Lia Daborn

Executive Director, New Brunswick Dental Society

Lia Daborn is an Association Executive who 'fell into' the sector after completing a Masters in Environmental Studies. That degree brought her to New Brunswick where she accepted her first full-time job as the Executive Director of the Conservation Council of New Brunswick at age 26! She learned on the job and translated those skills into employment with professional associations including the Canadian Bar Association and the New Brunswick Dental Society. Lia served as the Atlantic representative on the board of the Canadian Society of Association Executives for a period of eight years, recently completing her term as Past Chair. She has also served on the board of the Fredericton region Habitat for Humanity. In addition to her full-time job, Lia acts as the New Brunswick representative for the Opimian Society, Canada's largest non-profit wine-buying club. In her spare time she bakes, cooks, plays with her camera, reads and drinks wine!


What are you most proud of professionally? And who or why?

My recent experience as Chair of a National Association (Canadian Society of Association Executives)

What's your vision for Atlantic Canada in 10 years? What’s our biggest opportunity now?

Our greatest opportunity is a focus on continued growth, particularly taking advantage of the natural beauty that surrounds us, the inspiring people who live here and encouraging their development and promotion within the region.

What was your greatest stage of growth?  What made it a shift for you? 

Assuming the role as Board Chair of a national organization pushed me outside of my comfort zone in a great way. It was a challenge I had set for myself without really thinking it through in the way I would normally have done - and it meant I had to stretch in ways I would never have done had I taken the time to talk myself out of the job. I was "too young", "too inexperienced", "lacking connections" and "too shy". Chairing a national board provided me the opportunity to learn so many new skills and to realize that I can do things and sometimes need to not think it through, but "leap" instead. That can be really uncomfortable - but so worth it in the end!

What's your favourite or most read book or podcast? Now or at each of your greatest stages of growth?

I have many favorite authors - what links many of them is that they write in a beautiful way that is almost poetic, but provides you with a true picture of what they are trying to say. My choice in the moment depends on my mood.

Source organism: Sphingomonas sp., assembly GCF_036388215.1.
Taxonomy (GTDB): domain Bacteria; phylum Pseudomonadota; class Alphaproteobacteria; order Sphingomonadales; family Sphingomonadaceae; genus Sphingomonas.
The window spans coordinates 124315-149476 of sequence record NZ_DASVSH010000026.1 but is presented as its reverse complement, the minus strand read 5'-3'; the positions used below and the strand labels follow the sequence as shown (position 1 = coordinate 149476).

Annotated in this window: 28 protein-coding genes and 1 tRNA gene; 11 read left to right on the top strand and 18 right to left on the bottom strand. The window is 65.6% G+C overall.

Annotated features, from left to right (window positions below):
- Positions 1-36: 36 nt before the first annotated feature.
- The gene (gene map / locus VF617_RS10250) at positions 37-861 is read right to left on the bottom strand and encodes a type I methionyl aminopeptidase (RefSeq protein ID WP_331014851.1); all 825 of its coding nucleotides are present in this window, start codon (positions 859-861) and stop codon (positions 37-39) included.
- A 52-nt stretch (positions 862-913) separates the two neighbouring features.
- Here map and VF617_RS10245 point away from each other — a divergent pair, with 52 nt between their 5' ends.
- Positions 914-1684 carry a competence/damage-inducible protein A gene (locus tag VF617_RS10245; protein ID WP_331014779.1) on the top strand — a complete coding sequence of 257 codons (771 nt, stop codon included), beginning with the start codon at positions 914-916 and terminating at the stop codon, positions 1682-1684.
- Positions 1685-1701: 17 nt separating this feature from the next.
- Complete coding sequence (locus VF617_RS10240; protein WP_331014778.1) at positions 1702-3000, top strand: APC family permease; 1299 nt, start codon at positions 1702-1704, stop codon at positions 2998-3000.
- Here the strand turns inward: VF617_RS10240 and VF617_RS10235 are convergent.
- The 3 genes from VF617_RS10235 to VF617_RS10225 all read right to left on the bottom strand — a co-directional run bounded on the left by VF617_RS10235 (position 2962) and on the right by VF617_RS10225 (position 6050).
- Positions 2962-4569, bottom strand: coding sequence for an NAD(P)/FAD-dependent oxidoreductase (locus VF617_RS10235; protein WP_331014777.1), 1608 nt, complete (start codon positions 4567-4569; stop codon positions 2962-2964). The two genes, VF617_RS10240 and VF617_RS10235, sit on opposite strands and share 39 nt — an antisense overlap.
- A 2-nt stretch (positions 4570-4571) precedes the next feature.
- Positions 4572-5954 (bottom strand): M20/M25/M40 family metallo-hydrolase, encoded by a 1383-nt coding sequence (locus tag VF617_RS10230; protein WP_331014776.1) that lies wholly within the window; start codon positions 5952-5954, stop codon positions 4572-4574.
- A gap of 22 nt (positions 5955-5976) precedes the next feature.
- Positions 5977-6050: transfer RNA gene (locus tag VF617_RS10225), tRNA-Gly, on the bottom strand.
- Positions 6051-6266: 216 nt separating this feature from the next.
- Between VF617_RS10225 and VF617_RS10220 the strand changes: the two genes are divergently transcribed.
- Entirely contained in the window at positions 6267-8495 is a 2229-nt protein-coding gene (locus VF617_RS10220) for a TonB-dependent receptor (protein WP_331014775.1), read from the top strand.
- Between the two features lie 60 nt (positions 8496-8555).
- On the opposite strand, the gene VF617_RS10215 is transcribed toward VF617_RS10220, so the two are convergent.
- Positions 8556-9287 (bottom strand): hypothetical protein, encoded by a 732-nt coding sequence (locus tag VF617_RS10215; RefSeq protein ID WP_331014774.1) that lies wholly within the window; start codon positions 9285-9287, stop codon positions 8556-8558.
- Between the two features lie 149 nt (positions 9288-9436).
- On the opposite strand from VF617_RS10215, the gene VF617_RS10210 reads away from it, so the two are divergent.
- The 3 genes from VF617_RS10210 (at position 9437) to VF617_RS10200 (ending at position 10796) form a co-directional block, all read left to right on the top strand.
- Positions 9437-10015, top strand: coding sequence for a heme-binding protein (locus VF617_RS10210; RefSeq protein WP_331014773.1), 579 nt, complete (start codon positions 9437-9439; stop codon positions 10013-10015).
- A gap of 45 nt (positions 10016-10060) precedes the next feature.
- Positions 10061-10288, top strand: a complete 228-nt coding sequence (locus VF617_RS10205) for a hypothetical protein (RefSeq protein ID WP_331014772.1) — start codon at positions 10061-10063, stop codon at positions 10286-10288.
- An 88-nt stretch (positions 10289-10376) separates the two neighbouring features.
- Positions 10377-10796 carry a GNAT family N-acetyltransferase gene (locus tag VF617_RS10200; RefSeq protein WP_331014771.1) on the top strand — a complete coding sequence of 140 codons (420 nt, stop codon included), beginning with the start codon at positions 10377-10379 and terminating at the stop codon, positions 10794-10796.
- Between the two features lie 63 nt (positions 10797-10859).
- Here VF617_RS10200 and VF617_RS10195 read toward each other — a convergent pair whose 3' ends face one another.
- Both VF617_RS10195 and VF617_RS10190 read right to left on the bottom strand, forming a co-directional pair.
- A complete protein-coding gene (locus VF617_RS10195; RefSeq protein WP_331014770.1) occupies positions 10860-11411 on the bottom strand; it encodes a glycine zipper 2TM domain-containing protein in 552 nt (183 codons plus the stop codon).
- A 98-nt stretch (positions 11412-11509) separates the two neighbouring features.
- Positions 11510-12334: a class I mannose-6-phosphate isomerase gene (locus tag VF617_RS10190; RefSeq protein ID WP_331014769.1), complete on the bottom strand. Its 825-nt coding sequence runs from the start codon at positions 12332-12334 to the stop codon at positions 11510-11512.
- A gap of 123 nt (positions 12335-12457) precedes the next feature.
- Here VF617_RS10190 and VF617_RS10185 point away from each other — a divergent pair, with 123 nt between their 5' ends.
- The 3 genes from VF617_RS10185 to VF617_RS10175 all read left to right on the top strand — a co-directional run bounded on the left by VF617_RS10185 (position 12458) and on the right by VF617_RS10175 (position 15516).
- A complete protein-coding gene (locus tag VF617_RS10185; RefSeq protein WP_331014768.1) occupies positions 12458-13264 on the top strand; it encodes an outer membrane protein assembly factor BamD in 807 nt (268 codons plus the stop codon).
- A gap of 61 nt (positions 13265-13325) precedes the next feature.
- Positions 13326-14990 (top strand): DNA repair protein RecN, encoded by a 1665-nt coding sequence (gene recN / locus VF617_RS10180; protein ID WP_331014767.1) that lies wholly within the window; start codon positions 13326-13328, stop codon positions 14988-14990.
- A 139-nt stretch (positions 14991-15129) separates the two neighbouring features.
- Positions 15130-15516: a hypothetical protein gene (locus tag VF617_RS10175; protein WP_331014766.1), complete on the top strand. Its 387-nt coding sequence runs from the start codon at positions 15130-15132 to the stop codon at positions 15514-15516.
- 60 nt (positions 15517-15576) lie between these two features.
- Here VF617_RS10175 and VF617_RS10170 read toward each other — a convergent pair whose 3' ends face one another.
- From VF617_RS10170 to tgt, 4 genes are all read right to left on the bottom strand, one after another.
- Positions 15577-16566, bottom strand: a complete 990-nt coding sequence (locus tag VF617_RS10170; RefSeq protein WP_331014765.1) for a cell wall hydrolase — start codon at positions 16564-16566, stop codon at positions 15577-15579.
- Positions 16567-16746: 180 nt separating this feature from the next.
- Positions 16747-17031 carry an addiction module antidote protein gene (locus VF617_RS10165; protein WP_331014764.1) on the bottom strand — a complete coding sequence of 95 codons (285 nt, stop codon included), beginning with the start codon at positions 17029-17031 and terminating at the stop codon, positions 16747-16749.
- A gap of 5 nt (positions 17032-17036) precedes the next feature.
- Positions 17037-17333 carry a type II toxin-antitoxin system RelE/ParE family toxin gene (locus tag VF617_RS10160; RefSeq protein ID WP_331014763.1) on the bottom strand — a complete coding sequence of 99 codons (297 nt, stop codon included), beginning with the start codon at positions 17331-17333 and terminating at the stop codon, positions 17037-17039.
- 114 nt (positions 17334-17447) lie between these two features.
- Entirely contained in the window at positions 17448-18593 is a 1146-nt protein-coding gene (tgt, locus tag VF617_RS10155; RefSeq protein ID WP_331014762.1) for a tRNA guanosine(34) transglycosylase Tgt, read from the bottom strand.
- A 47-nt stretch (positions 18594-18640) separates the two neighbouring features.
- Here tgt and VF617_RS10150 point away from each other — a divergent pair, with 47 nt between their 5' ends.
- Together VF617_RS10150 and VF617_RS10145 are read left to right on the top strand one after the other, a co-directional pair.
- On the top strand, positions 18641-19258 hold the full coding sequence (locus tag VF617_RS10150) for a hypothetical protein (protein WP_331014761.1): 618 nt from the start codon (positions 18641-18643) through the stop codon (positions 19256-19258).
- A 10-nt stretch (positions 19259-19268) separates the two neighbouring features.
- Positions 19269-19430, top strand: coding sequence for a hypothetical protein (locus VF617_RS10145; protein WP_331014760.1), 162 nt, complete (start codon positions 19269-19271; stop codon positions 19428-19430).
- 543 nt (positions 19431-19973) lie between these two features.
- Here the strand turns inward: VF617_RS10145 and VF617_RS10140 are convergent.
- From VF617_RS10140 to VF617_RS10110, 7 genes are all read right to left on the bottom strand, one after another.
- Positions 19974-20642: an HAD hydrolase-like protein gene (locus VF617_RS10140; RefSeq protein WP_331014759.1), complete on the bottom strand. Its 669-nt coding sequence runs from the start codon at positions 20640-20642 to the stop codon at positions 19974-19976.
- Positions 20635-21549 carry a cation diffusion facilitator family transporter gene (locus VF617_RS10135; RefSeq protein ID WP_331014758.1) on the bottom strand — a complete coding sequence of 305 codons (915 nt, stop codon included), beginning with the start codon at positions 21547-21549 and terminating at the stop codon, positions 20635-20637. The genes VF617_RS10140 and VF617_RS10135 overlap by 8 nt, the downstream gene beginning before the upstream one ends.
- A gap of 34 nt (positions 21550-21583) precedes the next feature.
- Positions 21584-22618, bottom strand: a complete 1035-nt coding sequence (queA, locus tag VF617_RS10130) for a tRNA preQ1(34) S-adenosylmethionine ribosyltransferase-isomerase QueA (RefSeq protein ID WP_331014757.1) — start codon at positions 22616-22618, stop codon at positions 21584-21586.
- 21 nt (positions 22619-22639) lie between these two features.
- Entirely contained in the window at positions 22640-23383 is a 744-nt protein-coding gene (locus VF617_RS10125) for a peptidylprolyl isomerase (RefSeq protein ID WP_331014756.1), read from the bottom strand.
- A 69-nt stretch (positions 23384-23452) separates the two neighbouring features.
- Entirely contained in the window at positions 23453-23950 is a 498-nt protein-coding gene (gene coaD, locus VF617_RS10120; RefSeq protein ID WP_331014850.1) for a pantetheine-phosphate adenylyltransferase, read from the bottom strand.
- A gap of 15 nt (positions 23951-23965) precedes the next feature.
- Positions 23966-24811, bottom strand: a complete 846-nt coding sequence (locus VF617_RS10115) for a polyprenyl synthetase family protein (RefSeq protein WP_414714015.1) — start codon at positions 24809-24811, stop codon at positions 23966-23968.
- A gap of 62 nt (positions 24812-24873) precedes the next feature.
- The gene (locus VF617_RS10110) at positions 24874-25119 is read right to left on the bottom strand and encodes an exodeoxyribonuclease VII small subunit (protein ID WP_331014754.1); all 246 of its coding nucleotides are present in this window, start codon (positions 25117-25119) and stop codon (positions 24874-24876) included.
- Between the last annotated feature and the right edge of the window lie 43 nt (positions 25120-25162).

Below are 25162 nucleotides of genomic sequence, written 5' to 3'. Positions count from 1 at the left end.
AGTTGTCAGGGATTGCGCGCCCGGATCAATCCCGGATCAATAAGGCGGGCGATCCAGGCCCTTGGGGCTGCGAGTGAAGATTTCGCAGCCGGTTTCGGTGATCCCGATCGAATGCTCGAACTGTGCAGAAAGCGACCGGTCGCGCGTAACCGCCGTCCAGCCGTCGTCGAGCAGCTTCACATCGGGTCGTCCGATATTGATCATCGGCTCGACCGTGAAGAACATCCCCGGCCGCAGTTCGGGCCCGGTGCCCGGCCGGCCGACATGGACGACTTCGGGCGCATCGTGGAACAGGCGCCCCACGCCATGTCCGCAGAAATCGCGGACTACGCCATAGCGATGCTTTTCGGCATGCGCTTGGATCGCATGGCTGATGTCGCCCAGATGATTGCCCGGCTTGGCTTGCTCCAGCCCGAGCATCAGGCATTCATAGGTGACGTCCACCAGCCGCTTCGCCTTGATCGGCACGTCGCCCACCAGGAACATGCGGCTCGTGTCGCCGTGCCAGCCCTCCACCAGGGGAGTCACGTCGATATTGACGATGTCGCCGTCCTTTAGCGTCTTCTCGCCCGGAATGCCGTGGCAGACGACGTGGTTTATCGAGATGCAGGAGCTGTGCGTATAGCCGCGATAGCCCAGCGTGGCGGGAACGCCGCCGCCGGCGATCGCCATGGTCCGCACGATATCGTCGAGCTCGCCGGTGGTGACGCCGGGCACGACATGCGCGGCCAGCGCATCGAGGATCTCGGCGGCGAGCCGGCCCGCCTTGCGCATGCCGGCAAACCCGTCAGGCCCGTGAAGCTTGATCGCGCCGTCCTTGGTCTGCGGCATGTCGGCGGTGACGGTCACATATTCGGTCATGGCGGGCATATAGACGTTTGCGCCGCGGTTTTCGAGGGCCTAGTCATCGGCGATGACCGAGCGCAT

What's your deepest learning from this past year? How did/will you apply it?

That I do have the ability to lead others, and have a presence that others will look to and follow, provided my message resonates. I have always been shy and despised public speaking. I have tried Toastmasters and other speaking programs, to feel more comfortable in front of a crowd. Little works as well as the experience itself, and having had to speak to rooms of 500 - 600 people over the past three years has meant a lot of growth in this area! At the most recent conference where I presented Committee reports, more than one person commented afterwards that I had "come a long way" and it is true. All of that has helped to build my confidence although I will still continue to have those butterflies every time I have to walk up on stage!

Who's inspired you, directly or indirectly? How have they inspired you?

The former Chief Justice Beverly McLaughlin has always impressed me – she is extremely well spoken and carries herself in such a way that inspired respect. Her presentations are well reasoned and informed, and delivered in a calm manner.  I would love to have that outward calm appearance when speaking to a roomful of people

What would you have done differently?

My career has taken a winding path to lead me to where I am today, but looking back, there is not much I would change. I recognize that I am doing what I am meant to do - working in the Association world, and I know that I am good at it. It suits my personality and my skills.

What motivated you to make the choices you've made? What are the principles you live by?

My motivations were encouraged through one of those "professional / personal development" programs that forces you to set goals and write them down. It is true: once you write things down and envision attaining them, it sets you on a path that means once opportunity presents itself, you can't do anything but say "yes". Becoming chair of CSAE was one goal, set a number of years ago. I also wanted to become a sommelier - and am currently working towards that certificate as well as now acting as a representative for the Opimian Society. Knowing these goals were important to me allowed me to welcome potential opportunities to advance along and get one step closer to accomplishing them. I need to set more goals for myself and keep focused on them in order to keep moving forward.


Association Executive, Wine Lover (and Wine Rep!), baking queen

Lia Daborn